News Archive

SDSC’s Research Data Services Division Serves the Research Community with Heart

Published June 15, 2022

RDS Director Christine Kirkpatrick gave the opening plenary talk at the 2022 EarthCube Annual Meeting.  Credit: Kimberly Mann Bruch

If high-performance and data-intensive computing and cyberinfrastructure make up the soul of the San Diego Supercomputer Center, then the Research and Data Services Division might just be at its heart. Known as RDS to the SDSC community, this division provides services that enable researchers to attain their research and computing goals.

According to Brian Balderston, director of infrastructure for RDS, the division's services include foundational needs for researchers—power, network and systems—as well as systems integration support.

“Our services also serve more variable needs of researchers, such as cloud computing, storage for active workloads or archival use cases, as well as backup storage for disaster recovery. We have the expertise to guide PIs to their research goals and have cultivated a vast network to grow partnerships more broadly,” said Balderston.

RDS collaborates with researchers to identify, build and serve their research computing and data needs, which include compute, storage maintenance and research support. The division also offers on-premise and public cloud computing resources and solutions, often tailor-made to academic research needs. It offers on-premise services in the 19,000-square-foot, 3.5 MW (with potential capability of 13 MW), high-speed, network-connected data center. RDS also supports education with year-round internship opportunities for undergraduate students interested in software development, project management and other research computing experiences.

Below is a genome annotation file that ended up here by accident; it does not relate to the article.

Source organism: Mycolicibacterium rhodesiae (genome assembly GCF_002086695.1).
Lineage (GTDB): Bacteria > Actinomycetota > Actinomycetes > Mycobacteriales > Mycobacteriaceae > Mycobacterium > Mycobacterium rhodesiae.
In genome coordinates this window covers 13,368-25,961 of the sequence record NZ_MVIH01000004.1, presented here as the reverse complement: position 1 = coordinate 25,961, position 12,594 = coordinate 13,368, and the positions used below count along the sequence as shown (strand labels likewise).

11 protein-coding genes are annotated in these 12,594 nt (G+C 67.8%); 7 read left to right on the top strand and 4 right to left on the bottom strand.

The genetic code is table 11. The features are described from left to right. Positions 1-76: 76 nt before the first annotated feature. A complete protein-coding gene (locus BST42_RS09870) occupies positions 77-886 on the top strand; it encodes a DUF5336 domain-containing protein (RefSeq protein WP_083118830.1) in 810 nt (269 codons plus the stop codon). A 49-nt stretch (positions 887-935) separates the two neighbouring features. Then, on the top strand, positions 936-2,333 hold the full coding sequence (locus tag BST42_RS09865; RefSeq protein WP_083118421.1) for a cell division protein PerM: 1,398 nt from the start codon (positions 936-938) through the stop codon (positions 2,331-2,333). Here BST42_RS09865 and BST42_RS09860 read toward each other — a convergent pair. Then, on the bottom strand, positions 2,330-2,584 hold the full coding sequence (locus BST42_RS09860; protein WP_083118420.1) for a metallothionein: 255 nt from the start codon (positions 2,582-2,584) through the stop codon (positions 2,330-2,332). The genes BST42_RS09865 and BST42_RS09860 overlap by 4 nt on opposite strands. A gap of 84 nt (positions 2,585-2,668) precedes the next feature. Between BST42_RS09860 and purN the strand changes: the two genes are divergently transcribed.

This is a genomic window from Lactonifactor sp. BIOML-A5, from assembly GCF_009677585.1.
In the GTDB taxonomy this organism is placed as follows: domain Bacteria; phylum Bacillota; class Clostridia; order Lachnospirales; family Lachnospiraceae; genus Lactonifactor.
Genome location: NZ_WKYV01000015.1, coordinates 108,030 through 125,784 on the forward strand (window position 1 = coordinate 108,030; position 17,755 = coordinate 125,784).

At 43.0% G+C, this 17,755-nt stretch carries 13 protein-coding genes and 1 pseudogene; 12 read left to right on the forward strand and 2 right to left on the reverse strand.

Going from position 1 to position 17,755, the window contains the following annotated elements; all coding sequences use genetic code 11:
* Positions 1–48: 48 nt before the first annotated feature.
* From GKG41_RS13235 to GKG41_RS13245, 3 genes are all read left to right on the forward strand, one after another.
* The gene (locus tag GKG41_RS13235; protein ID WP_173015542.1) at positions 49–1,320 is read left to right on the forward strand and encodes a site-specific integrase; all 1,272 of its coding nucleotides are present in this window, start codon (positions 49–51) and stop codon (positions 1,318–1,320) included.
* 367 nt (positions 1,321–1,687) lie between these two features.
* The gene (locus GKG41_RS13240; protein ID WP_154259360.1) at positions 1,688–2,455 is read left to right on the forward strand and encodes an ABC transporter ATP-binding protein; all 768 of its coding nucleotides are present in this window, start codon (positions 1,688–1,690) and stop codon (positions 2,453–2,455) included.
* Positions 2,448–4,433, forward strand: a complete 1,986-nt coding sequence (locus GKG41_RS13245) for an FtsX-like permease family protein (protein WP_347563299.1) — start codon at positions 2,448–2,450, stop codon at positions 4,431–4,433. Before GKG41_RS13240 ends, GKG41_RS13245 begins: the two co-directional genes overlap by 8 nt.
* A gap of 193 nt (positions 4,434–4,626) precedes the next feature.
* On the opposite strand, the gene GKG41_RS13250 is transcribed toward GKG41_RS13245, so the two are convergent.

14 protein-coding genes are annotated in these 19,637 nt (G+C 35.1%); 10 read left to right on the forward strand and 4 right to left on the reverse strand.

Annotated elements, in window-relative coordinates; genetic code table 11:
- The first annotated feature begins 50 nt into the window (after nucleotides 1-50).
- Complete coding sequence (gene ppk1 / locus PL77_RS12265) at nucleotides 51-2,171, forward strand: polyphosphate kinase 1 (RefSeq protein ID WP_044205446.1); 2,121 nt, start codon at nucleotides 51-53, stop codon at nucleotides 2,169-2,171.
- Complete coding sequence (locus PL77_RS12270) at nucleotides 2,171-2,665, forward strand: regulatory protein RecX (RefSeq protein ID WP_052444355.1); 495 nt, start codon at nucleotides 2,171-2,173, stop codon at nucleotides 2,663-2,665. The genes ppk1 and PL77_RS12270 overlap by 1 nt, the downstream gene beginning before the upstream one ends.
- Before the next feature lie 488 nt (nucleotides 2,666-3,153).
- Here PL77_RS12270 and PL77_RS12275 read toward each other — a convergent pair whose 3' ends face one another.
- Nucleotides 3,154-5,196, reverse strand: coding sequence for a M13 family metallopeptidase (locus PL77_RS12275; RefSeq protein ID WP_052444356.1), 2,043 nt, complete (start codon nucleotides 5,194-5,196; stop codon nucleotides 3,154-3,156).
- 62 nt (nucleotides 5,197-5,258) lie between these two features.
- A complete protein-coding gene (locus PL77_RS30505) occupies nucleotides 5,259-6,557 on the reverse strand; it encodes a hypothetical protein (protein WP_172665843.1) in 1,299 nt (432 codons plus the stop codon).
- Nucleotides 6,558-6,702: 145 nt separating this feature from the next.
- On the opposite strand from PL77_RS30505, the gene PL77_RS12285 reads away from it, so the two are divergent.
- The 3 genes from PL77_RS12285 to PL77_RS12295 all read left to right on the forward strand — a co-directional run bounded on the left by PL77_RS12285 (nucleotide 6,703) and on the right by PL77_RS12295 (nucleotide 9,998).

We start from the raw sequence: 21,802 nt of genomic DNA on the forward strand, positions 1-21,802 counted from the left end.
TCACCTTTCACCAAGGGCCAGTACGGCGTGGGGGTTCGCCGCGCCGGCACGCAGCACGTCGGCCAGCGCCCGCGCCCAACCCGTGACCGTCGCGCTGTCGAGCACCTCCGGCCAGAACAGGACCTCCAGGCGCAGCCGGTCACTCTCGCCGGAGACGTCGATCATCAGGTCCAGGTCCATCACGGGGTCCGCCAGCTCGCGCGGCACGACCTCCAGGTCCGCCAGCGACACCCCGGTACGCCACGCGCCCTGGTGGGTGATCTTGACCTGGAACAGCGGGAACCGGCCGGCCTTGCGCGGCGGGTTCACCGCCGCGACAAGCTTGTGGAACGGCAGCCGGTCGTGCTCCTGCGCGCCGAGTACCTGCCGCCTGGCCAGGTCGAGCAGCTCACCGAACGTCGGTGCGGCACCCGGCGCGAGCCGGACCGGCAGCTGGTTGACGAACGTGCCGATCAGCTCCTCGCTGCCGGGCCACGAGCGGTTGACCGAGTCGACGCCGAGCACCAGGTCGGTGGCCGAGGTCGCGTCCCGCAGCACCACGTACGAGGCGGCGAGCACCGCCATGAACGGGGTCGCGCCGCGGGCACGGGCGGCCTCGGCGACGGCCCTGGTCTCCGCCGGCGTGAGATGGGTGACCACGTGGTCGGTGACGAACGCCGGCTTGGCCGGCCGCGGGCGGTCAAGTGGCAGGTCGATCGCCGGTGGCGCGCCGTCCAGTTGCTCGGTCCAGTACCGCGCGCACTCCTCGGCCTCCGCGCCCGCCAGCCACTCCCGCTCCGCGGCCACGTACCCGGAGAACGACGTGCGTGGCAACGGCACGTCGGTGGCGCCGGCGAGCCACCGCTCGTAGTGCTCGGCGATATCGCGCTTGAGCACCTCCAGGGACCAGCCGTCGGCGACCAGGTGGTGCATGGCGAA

According to Christine Kirkpatrick, director of the RDS Division, much of what happens in RDS is only seen when things go wrong.

“We quietly work behind the scenes to anticipate what infrastructure will be needed for  tomorrow’s science and to deliver research computing services with a high degree of up time and good customer service to researchers,” said Kirkpatrick. “All activities, especially the Data Center operations and the Help Desk, have carried on at full speed even with the uncertainty of our times. Our infrastructure teams, led by Brian Balderston, have been fortunate to grow during this period, due in large part to the spirit of fun and collegiality alive in RDS, as well as the flexibility afforded by leadership to retain and attract top talent.”

Kirkpatrick explained that the enterprise networking team is upgrading RDS’ backbone to 400Gb capacity. The storage service, USS/Qumulo, continues to be a runaway hit with contracts for 20 petabytes and growing in the three years since its inception. Additionally, the platforms and cloud integration teams continue to deliver excellent service to individual researchers, high-profile research partners in our region and internationally, UC San Diego departments and other UC partners.

Over the past few years, RDS has been steadily working on the intersection of artificial intelligence (AI)/Machine Learning (ML) and FAIR Principles (findable, accessible, interoperable and reusable research objects including data), as well as reproducibility.